My BFA thesis work, a few pieces of which are shown above, was made during the 2004 election. In grad school I continued making what I refer to as 3D political cartoons, but my understanding of politics changed as I continued my independent study. I began to see national politics and foreign policy as a dog and pony show that hinted at, but mostly disguised the economic forces behind the rhetoric.
I went on to graduate school at Arizona State University, where an annual competitive travel scholarship gave me an idea. I wanted to study outsourcing by going to China, the global poster child of cheap labor, and studying the process first hand.
My piece with a Star Trek style time-travel historical intervention against George W., to ostensibily go back in time and prevent the Iraq War, won me the cost of a flight to Shanghai through the ASU’s Nathan Cummings Foundation Fellowship .
I set out in the summer of 2007 without any real idea of how or where I would have my work made, but I was relatively confident I’d figure it out while I was there.
Being in China of course complicated my idea of “the sweatshop.” China is an essay of contrasts, as I imagine transitioning third world countries tend to be, especially when going through an industrial, economic and tech revolution. I saw a lady casually washing bok choy in the stream behind the restaurant where they were to be prepared. I saw a new Walmart emerging from a rickety bamboo scaffold. A stone’s throw away, trendy boys hawked haircuts in the market where you could still buy all the goods you might find in Walmart, but from independent shops.
I got the feeling the country was having a hard time catching up with itself, and it was obviously being descended upon to do the work of the entire globe. The airports swarmed with international businessmen. I spent my 12 hour flight speaking bad Spanish with a man who was importing Chinese garlic to the Dominican Republic. His business partner was having serious prostate trouble, and I had to translate for him to the Chinese staff so they could contact an ambulance for their arrival in Shanghai.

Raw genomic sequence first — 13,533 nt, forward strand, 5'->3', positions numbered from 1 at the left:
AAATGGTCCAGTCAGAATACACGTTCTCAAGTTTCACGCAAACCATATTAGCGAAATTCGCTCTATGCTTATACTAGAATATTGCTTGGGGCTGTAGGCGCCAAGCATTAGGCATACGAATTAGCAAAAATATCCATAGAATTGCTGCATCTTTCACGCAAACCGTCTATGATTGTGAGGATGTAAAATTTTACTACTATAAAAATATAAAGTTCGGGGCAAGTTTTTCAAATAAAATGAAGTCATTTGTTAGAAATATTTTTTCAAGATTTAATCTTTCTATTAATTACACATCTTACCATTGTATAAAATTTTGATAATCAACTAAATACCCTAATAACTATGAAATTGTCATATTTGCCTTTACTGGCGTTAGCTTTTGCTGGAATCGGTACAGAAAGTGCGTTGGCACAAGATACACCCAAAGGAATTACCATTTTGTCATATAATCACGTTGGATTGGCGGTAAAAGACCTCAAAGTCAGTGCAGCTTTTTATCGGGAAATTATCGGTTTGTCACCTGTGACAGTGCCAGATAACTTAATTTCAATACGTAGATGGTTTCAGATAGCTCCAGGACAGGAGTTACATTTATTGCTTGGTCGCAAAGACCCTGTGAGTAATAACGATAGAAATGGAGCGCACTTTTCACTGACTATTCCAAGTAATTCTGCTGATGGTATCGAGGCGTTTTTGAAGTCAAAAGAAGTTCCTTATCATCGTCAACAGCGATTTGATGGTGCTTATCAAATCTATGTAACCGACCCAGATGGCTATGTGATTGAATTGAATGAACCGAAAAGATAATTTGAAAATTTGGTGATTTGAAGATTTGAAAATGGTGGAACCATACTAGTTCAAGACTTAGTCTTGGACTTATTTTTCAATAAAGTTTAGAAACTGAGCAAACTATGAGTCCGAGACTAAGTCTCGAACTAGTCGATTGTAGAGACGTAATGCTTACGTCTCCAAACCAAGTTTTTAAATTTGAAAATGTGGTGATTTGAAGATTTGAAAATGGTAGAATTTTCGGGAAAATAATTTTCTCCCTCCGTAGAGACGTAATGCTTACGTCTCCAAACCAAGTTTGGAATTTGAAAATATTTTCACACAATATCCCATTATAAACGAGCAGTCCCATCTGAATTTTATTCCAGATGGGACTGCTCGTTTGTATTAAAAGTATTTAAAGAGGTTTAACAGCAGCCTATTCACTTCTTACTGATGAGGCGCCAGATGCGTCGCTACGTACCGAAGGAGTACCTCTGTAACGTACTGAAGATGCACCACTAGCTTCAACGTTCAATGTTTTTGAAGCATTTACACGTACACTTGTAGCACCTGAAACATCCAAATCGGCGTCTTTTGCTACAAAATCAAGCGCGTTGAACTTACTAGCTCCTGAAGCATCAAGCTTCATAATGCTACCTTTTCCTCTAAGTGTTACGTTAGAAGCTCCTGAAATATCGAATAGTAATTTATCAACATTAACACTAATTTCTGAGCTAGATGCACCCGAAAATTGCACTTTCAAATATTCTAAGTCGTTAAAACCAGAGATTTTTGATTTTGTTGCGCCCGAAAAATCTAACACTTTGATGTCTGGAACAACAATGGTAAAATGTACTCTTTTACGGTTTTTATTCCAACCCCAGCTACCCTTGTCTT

The one bona-fide stereotypical sweatshop I visited manufactured glaze decals. It was on the 4th floor of a poorly ventilated building, and on a 103 degree afternoon the smell of organic solvents was distracting. The workers were all women who earned 1 yuan for every 1,000 decals they printed. (3 yuan would buy you a cheap soda) They worked from 7:30 in the morning until 6, and on a good day they could print 10,000. They said the work “got [them] out of the house.”
In contrast I also visited the Franz factory, a clean, modern Taiwanese factory full of young workers from other provinces and districts, who worked 6 days a week and lived in dorms on the premises.
I was surprised to find that again, all the work was handmade and cast from slip molds— no injection molds or machines. People were cheaper than machines. Locals who wanted the work said begrudgingly that the company didn’t like to hire people from Jingdezhen because they’re too “country.” Importing labor from other areas was standard practice in Chinese factories.
My grad school colleagues told me to book at stay at an artists’ residency in the middle of an old factory district of Jingdezhen— my destination, the city where porcelain originated. The city is somewhat economically depressed; its major industry is now helicopter manufacturing, a fact I learned from another plane conversation. The PWS residency's stunningly charming 18-year old tour guide and translator extraordinaire spoke of the hot water in the dorm showers as if it were some sort of fairy-tale luxury.